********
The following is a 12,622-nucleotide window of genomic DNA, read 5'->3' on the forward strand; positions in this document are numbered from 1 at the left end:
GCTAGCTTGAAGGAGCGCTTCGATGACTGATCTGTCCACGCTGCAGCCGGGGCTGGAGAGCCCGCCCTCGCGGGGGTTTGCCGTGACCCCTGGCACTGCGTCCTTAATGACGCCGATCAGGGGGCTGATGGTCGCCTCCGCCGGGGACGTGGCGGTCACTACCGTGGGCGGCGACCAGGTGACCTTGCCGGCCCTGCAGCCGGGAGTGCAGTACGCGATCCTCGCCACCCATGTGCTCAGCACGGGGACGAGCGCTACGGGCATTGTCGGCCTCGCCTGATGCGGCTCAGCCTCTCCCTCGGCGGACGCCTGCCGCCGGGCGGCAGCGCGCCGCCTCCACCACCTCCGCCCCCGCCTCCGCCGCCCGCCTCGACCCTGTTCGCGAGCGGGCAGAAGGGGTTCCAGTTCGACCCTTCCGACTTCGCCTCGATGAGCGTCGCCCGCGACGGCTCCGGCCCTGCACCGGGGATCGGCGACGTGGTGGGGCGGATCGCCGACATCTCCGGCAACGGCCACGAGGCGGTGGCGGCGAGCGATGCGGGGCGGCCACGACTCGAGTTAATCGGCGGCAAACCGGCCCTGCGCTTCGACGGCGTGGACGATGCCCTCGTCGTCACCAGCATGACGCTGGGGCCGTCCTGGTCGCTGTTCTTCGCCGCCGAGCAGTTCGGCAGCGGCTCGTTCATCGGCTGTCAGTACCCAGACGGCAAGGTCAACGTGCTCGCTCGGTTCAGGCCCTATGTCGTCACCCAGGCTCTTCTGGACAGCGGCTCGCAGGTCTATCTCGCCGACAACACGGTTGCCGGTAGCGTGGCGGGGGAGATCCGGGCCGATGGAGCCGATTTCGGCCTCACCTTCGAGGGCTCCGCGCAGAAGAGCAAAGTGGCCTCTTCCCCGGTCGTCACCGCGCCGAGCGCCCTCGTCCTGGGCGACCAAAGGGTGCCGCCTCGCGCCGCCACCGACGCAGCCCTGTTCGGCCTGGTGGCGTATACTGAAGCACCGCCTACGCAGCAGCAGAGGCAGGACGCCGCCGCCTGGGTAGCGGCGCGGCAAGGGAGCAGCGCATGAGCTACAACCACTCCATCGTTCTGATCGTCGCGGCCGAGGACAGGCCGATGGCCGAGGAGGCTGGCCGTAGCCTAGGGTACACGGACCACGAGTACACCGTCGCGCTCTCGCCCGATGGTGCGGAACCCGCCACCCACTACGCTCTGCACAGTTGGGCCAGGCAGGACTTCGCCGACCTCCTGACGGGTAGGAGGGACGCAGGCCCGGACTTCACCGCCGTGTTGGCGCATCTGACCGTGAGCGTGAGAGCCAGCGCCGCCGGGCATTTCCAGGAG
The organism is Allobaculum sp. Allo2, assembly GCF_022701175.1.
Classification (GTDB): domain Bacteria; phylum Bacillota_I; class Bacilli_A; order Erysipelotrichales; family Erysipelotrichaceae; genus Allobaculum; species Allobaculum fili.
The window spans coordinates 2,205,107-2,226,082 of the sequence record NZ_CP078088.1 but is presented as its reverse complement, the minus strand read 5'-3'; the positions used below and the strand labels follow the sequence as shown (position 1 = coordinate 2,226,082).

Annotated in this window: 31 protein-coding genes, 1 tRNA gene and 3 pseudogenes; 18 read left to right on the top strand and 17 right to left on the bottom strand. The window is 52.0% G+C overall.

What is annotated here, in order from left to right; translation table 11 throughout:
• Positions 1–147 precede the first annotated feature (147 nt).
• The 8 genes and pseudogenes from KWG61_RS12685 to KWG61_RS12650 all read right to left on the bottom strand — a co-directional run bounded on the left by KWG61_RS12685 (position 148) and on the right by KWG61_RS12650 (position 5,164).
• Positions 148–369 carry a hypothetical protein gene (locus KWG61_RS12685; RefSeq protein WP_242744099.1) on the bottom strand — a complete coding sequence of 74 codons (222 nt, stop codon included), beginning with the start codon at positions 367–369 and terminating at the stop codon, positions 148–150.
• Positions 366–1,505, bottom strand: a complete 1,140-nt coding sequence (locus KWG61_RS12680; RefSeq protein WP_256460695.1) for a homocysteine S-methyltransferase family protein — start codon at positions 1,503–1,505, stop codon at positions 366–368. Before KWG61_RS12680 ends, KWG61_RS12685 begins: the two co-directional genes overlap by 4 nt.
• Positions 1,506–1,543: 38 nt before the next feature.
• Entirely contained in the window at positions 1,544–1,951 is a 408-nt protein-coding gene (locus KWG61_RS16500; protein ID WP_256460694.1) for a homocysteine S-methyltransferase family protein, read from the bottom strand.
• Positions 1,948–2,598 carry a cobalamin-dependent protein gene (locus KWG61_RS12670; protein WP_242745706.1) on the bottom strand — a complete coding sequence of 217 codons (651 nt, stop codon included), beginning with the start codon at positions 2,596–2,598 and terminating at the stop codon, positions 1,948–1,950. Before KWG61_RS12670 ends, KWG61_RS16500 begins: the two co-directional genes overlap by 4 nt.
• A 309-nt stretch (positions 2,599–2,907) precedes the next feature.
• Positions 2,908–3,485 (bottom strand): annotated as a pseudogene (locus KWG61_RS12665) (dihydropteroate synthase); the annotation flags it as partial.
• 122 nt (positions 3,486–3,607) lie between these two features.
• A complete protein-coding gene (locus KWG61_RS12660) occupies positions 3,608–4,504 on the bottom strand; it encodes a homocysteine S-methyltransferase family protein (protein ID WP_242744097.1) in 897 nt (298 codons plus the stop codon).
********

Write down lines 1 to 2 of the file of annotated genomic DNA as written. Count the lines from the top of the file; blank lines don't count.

The following is a 12,622-nucleotide window of genomic DNA, read 5'->3' on the forward strand; positions in this document are numbered from 1 at the left end:
GCTAGCTTGAAGGAGCGCTTCGATGACTGATCTGTCCACGCTGCAGCCGGGGCTGGAGAGCCCGCCCTCGCGGGGGTTTGCCGTGACCCCTGGCACTGCGTCCTTAATGACGCCGATCAGGGGGCTGATGGTCGCCTCCGCCGGGGACGTGGCGGTCACTACCGTGGGCGGCGACCAGGTGACCTTGCCGGCCCTGCAGCCGGGAGTGCAGTACGCGATCCTCGCCACCCATGTGCTCAGCACGGGGACGAGCGCTACGGGCATTGTCGGCCTCGCCTGATGCGGCTCAGCCTCTCCCTCGGCGGACGCCTGCCGCCGGGCGGCAGCGCGCCGCCTCCACCACCTCCGCCCCCGCCTCCGCCGCCCGCCTCGACCCTGTTCGCGAGCGGGCAGAAGGGGTTCCAGTTCGACCCTTCCGACTTCGCCTCGATGAGCGTCGCCCGCGACGGCTCCGGCCCTGCACCGGGGATCGGCGACGTGGTGGGGCGGATCGCCGACATCTCCGGCAACGGCCACGAGGCGGTGGCGGCGAGCGATGCGGGGCGGCCACGACTCGAGTTAATCGGCGGCAAACCGGCCCTGCGCTTCGACGGCGTGGACGATGCCCTCGTCGTCACCAGCATGACGCTGGGGCCGTCCTGGTCGCTGTTCTTCGCCGCCGAGCAGTTCGGCAGCGGCTCGTTCATCGGCTGTCAGTACCCAGACGGCAAGGTCAACGTGCTCGCTCGGTTCAGGCCCTATGTCGTCACCCAGGCTCTTCTGGACAGCGGCTCGCAGGTCTATCTCGCCGACAACACGGTTGCCGGTAGCGTGGCGGGGGAGATCCGGGCCGATGGAGCCGATTTCGGCCTCACCTTCGAGGGCTCCGCGCAGAAGAGCAAAGTGGCCTCTTCCCCGGTCGTCACCGCGCCGAGCGCCCTCGTCCTGGGCGACCAAAGGGTGCCGCCTCGCGCCGCCACCGACGCAGCCCTGTTCGGCCTGGTGGCGTATACTGAAGCACCGCCTACGCAGCAGCAGAGGCAGGACGCCGCCGCCTGGGTAGCGGCGCGGCAAGGGAGCAGCGCATGAGCTACAACCACTCCATCGTTCTGATCGTCGCGGCCGAGGACAGGCCGATGGCCGAGGAGGCTGGCCGTAGCCTAGGGTACACGGACCACGAGTACACCGTCGCGCTCTCGCCCGATGGTGCGGAACCCGCCACCCACTACGCTCTGCACAGTTGGGCCAGGCAGGACTTCGCCGACCTCCTGACGGGTAGGAGGGACGCAGGCCCGGACTTCACCGCCGTGTTGGCGCATCTGACCGTGAGCGTGAGAGCCAGCGCCGCCGGGCATTTCCAGGAG